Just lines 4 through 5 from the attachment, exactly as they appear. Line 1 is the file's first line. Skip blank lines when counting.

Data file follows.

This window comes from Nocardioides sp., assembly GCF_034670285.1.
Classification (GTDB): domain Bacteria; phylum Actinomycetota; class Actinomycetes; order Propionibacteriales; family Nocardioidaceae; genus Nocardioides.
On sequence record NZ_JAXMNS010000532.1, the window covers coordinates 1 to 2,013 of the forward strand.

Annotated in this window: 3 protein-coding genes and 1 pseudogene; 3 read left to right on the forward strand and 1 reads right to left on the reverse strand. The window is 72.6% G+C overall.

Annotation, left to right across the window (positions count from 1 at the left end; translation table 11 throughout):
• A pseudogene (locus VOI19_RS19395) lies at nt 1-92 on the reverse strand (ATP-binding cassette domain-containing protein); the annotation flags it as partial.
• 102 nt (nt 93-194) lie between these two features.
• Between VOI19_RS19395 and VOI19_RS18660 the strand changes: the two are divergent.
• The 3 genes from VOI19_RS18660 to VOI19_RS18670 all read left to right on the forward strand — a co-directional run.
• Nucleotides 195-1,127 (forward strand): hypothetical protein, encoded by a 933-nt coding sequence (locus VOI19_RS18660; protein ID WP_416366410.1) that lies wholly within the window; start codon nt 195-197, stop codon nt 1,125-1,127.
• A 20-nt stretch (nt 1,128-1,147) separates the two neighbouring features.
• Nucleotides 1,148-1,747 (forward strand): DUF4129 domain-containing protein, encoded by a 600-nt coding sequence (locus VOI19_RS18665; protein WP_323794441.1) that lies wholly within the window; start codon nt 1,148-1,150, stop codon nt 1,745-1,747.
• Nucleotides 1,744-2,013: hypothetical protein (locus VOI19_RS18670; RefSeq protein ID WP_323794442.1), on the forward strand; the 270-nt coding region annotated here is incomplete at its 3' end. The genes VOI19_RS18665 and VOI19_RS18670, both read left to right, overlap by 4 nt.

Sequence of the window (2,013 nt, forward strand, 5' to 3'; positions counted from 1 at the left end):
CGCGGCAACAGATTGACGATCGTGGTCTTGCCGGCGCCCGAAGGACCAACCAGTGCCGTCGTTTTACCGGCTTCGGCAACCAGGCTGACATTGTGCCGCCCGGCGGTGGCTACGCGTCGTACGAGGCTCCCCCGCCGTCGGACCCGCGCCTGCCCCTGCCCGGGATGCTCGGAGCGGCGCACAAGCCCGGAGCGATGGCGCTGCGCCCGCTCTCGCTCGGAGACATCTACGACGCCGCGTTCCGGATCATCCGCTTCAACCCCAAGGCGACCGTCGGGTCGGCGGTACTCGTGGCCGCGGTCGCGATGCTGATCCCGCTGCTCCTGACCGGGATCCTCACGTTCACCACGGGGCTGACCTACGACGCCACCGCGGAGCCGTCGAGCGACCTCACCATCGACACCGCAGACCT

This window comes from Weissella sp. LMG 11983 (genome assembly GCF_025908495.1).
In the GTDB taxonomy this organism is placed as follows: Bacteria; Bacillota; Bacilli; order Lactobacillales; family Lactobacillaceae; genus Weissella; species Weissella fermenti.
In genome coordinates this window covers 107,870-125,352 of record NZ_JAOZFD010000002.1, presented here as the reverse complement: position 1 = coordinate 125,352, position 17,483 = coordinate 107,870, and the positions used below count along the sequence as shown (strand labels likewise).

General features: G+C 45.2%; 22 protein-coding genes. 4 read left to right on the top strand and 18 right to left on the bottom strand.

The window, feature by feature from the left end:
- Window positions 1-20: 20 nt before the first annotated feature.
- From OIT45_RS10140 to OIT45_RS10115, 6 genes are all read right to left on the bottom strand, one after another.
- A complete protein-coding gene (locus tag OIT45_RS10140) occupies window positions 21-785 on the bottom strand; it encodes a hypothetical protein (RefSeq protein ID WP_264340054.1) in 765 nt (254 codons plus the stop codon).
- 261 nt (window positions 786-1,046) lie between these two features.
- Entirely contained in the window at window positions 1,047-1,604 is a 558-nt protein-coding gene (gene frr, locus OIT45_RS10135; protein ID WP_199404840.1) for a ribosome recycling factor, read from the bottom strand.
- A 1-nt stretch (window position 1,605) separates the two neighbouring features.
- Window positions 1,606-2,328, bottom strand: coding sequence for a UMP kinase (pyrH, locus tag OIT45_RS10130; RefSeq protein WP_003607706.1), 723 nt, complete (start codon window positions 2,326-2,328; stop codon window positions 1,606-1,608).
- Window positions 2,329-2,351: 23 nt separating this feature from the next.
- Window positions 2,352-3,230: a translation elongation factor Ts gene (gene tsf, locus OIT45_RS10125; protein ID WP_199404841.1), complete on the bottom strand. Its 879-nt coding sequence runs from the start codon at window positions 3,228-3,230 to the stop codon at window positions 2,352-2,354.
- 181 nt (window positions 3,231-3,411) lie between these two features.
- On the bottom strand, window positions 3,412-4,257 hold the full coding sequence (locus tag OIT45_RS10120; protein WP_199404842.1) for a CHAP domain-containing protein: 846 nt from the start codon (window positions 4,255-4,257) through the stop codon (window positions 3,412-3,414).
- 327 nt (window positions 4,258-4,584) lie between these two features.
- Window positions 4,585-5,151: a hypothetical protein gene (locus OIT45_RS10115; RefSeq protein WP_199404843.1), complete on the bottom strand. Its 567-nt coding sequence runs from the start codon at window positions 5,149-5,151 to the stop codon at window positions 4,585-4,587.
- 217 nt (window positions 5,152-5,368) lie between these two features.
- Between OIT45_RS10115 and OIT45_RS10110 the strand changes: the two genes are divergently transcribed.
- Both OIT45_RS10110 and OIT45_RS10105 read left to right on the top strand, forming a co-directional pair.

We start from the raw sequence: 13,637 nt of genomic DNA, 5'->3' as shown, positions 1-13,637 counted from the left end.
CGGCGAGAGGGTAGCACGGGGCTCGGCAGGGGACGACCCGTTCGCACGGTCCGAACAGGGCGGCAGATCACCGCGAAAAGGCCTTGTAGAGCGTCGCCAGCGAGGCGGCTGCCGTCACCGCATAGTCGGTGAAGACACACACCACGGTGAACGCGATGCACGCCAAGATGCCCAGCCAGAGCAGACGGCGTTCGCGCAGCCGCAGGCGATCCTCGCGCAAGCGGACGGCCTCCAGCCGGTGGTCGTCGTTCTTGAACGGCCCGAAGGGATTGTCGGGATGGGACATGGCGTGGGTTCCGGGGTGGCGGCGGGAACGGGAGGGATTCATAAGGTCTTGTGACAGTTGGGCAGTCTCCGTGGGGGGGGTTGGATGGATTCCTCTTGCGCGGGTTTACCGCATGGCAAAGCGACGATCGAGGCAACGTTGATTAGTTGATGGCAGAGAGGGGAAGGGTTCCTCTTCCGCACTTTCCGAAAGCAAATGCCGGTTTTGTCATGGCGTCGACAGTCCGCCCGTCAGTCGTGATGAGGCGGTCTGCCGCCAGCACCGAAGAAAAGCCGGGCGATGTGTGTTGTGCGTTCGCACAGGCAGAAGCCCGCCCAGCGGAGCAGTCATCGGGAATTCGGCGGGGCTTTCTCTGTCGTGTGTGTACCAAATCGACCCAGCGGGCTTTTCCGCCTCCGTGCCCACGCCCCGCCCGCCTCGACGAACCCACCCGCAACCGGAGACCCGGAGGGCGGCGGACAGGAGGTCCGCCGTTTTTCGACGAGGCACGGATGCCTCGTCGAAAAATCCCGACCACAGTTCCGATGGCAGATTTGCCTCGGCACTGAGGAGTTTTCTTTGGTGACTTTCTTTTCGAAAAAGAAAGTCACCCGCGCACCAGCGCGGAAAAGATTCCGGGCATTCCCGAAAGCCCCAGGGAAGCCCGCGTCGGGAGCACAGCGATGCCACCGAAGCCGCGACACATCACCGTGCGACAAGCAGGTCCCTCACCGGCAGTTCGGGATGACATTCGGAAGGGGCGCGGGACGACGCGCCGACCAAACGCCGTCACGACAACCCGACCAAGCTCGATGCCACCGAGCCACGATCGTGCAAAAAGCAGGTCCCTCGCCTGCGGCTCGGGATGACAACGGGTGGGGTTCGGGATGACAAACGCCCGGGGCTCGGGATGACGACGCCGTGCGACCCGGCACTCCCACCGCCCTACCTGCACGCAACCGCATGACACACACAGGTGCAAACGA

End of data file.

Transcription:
Annotated in this window: 3 protein-coding genes and 1 pseudogene; 3 read left to right on the forward strand and 1 reads right to left on the reverse strand. The window is 72.6% G+C overall.

Annotation, left to right across the window (positions count from 1 at the left end; translation table 11 throughout):